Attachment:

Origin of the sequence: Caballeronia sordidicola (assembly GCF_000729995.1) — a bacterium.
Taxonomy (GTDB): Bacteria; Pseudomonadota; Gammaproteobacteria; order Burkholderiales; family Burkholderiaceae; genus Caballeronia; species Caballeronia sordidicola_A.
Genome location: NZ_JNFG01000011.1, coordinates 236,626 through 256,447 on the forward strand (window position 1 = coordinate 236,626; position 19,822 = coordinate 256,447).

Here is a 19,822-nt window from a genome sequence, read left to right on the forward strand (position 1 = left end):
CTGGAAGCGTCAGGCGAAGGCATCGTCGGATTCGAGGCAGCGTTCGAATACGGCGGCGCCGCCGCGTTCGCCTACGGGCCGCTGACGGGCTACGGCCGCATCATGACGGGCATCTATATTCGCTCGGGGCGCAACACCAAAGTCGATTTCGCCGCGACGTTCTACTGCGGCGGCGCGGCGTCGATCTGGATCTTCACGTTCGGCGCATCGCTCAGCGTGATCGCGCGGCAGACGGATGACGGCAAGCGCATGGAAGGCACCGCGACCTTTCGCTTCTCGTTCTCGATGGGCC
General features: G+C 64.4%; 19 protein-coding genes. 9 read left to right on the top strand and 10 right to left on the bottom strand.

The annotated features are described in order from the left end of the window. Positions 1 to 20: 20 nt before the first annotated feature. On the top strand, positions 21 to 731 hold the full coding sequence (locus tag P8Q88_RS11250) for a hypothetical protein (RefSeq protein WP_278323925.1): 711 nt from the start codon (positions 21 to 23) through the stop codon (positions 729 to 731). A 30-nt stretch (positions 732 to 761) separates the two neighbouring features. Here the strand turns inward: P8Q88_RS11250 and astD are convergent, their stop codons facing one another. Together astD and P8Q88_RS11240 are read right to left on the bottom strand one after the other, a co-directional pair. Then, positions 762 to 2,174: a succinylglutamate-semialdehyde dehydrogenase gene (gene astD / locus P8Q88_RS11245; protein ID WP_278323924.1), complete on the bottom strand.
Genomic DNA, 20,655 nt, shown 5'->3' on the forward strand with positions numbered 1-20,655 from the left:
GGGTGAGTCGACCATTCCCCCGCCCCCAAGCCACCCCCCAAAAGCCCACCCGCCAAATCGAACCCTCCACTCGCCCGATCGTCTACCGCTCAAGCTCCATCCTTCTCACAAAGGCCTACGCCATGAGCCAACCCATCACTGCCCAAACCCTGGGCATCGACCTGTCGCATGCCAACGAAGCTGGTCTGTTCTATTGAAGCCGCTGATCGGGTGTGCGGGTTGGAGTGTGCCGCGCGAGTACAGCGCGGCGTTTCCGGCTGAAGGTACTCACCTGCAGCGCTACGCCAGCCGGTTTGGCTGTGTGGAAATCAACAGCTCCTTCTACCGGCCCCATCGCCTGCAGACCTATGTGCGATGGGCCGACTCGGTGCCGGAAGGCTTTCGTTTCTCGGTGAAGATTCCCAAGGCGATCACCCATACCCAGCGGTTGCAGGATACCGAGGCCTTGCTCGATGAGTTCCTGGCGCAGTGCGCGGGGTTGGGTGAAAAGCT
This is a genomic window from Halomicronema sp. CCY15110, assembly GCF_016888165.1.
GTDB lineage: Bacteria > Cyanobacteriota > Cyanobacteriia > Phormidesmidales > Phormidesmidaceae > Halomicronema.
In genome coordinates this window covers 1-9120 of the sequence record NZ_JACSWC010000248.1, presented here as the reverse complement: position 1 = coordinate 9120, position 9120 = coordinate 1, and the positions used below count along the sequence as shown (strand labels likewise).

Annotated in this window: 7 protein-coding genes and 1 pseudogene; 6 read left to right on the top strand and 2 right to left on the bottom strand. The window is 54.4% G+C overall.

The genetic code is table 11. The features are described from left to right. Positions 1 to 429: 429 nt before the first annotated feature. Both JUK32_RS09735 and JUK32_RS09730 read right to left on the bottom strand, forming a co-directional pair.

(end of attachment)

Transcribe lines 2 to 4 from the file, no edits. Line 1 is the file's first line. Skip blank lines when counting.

Taxonomy (GTDB): Bacteria; Pseudomonadota; Gammaproteobacteria; order Burkholderiales; family Burkholderiaceae; genus Caballeronia; species Caballeronia sordidicola_A.
Genome location: NZ_JNFG01000011.1, coordinates 236,626 through 256,447 on the forward strand (window position 1 = coordinate 236,626; position 19,822 = coordinate 256,447).

Here is a 19,822-nt window from a genome sequence, read left to right on the forward strand (position 1 = left end):